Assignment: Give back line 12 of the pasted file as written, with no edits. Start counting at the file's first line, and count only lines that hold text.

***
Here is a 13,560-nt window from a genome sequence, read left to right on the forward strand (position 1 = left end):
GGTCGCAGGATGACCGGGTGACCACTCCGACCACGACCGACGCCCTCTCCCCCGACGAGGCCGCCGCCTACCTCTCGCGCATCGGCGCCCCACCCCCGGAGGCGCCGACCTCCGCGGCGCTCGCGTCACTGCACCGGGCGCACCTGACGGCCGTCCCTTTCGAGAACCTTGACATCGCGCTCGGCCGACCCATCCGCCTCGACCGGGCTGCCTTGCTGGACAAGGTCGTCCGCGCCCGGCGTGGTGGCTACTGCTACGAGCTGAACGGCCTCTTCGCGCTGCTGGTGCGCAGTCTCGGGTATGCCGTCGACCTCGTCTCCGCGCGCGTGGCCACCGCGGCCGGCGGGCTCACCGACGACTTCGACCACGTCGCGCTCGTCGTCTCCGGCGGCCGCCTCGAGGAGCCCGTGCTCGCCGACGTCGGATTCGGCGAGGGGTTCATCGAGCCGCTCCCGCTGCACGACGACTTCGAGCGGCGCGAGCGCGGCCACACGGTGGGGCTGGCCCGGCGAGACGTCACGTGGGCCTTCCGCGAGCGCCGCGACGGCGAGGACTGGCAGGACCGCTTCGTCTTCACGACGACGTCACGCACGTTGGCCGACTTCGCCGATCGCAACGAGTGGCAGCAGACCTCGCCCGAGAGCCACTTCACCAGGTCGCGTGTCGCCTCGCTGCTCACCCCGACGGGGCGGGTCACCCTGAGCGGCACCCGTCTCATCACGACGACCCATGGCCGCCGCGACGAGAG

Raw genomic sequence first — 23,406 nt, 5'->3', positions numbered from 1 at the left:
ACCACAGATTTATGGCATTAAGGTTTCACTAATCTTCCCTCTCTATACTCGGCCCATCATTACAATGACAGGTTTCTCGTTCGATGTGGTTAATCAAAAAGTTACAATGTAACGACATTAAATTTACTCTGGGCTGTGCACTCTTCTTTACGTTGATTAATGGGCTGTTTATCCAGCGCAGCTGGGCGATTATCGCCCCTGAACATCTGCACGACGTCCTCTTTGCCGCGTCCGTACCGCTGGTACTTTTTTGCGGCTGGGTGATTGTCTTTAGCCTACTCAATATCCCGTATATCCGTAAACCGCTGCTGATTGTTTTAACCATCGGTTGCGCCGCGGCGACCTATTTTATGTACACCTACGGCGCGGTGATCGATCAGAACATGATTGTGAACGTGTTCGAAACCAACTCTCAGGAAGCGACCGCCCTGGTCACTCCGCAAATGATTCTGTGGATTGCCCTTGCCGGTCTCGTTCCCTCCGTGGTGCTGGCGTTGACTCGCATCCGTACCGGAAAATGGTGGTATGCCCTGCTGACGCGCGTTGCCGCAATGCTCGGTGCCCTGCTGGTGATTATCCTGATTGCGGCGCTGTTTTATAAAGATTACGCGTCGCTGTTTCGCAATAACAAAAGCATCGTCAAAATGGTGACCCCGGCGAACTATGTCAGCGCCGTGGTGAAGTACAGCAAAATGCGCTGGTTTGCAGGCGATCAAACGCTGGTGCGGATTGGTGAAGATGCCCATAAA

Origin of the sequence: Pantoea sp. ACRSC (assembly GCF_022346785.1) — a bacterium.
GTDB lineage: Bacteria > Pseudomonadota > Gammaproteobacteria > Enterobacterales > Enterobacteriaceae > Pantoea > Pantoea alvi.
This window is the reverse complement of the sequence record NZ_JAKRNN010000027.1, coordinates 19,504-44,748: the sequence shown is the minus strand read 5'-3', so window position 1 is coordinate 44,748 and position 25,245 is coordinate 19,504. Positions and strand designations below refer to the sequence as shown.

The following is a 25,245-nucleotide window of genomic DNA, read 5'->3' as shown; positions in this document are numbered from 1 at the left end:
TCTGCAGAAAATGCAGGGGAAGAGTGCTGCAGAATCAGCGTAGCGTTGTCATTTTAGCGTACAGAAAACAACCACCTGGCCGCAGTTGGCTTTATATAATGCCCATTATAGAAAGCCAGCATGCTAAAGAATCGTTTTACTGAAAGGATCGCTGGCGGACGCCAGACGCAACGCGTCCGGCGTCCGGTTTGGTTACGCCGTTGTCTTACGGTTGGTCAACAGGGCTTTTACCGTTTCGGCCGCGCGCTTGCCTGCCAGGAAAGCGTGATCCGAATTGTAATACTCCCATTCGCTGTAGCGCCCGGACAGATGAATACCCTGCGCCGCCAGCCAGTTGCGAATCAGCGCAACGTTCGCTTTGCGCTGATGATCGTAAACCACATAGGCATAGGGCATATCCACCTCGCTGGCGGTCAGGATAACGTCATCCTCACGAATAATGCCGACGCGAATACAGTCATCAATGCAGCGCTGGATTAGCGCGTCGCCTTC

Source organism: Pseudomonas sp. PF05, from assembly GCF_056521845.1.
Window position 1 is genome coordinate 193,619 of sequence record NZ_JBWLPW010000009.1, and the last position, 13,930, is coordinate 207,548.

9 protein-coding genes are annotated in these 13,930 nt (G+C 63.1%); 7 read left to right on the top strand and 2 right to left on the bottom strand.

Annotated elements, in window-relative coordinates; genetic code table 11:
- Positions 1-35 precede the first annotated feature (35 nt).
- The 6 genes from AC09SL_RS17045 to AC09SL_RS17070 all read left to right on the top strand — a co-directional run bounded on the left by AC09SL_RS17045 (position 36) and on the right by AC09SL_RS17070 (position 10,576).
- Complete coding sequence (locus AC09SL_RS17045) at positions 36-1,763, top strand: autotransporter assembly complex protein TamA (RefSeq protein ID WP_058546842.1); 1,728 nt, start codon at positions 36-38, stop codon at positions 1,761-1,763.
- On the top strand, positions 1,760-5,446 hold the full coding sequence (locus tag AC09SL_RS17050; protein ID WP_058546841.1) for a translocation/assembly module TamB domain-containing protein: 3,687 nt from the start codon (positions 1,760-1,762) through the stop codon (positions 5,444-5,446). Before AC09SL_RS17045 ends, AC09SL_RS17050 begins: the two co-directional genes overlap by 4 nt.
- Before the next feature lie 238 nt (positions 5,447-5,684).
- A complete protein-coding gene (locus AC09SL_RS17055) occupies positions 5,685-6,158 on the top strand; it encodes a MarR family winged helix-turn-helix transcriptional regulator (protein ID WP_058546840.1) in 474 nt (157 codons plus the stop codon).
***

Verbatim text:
9 protein-coding genes are annotated in these 13,930 nt (G+C 63.1%); 7 read left to right on the top strand and 2 right to left on the bottom strand.